Latest VBSpam test results show drop in spam catch rates again

Posted by   Virus Bulletin on   Jul 31, 2012

Downward trend in performance continues.

In the latest VBSpam comparative test of anti-spam products, 21 anti-spam solutions achieved a VBSpam award, but for the majority of products the spam catch rate showed a continuing decline.

We first reported this drop in March, and catch rates barely bounced back in May. The results of the July test showed another decline in most products' spam catch rates.

This perhaps becomes most clear when looking at the false negative rates (the measure of spam messages that were not blocked). We saw that, in March, the average false negative rate was about one in 700 spam messages. In July, this had decreased to one in 167 messages. (To avoid outliers influencing these averages, the highest and lowest scores were excluded from the calculation of the average.)

Over the last few years, botnet takedowns and policy changes at ISPs have seen the global volume of spam drop significantly. This is undoubtedly a good thing. But it has also forced spammers to look for other ways to make money from the emails they send - and improving their delivery rates is one thing they appear to have done.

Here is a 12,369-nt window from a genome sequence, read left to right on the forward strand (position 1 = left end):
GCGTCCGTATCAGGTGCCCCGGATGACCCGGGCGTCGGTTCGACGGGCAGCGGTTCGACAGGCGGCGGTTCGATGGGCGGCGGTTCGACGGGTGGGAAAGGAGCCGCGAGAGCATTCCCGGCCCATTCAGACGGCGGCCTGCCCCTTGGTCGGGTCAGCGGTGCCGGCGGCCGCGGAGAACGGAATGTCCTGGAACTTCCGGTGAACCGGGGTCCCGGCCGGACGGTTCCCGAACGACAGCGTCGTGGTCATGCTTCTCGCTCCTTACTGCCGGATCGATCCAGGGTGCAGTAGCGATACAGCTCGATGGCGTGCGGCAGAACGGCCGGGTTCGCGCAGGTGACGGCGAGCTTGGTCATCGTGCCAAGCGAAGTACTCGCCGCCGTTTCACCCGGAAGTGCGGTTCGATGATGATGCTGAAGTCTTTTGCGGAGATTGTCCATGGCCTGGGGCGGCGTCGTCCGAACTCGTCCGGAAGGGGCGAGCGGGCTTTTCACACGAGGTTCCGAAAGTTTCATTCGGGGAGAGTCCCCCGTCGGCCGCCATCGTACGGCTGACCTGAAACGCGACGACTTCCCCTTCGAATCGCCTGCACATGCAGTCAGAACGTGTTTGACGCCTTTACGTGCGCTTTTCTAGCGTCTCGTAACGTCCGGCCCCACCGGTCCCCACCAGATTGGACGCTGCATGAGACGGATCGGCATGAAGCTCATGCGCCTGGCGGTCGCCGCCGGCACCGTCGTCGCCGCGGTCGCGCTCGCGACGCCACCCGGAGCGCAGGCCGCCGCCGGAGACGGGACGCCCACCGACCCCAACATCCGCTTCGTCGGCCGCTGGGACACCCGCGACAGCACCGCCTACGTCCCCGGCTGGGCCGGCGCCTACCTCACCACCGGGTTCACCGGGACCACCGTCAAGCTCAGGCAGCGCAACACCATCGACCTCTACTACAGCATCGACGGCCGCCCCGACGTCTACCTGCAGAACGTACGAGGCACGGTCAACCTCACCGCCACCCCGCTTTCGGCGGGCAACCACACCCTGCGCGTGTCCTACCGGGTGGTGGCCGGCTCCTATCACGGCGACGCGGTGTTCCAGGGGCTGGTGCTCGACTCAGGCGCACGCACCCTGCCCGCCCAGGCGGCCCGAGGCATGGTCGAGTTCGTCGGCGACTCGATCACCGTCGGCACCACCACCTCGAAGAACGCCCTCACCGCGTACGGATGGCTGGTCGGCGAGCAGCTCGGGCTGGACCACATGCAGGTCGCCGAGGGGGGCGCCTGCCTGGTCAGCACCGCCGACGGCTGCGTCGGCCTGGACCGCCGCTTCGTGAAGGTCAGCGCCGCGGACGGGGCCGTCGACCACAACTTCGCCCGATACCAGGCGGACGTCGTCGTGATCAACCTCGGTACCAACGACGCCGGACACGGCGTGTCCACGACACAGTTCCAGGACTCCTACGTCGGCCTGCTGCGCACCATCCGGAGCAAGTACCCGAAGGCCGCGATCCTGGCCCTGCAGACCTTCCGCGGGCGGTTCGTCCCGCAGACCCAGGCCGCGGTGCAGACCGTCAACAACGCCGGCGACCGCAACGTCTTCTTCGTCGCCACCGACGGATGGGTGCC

It is important to realise that we haven't suddenly lost the war against spammers. We are still a very long away from the scenario of email accounts becoming unusable because of the vast amount of spam. Indeed, many products performed well in the recent test - and SpamTitan earned a 'VBSpam+' award by achieving a very high spam catch rate without missing a single legitimate email.

However, spammers have won an important battle and it is up to the anti-spam community to make sure this trend doesn't continue and, ideally, is reversed.

For Virus Bulletin subscribers the full test report is available here. Non-subscribers can purchase the standalone review ($19.95) here.

More on the VBSpam tests, including historical performance of the participating products, can be found here.

Posted on 31 July 2012 by Martijn Grooten

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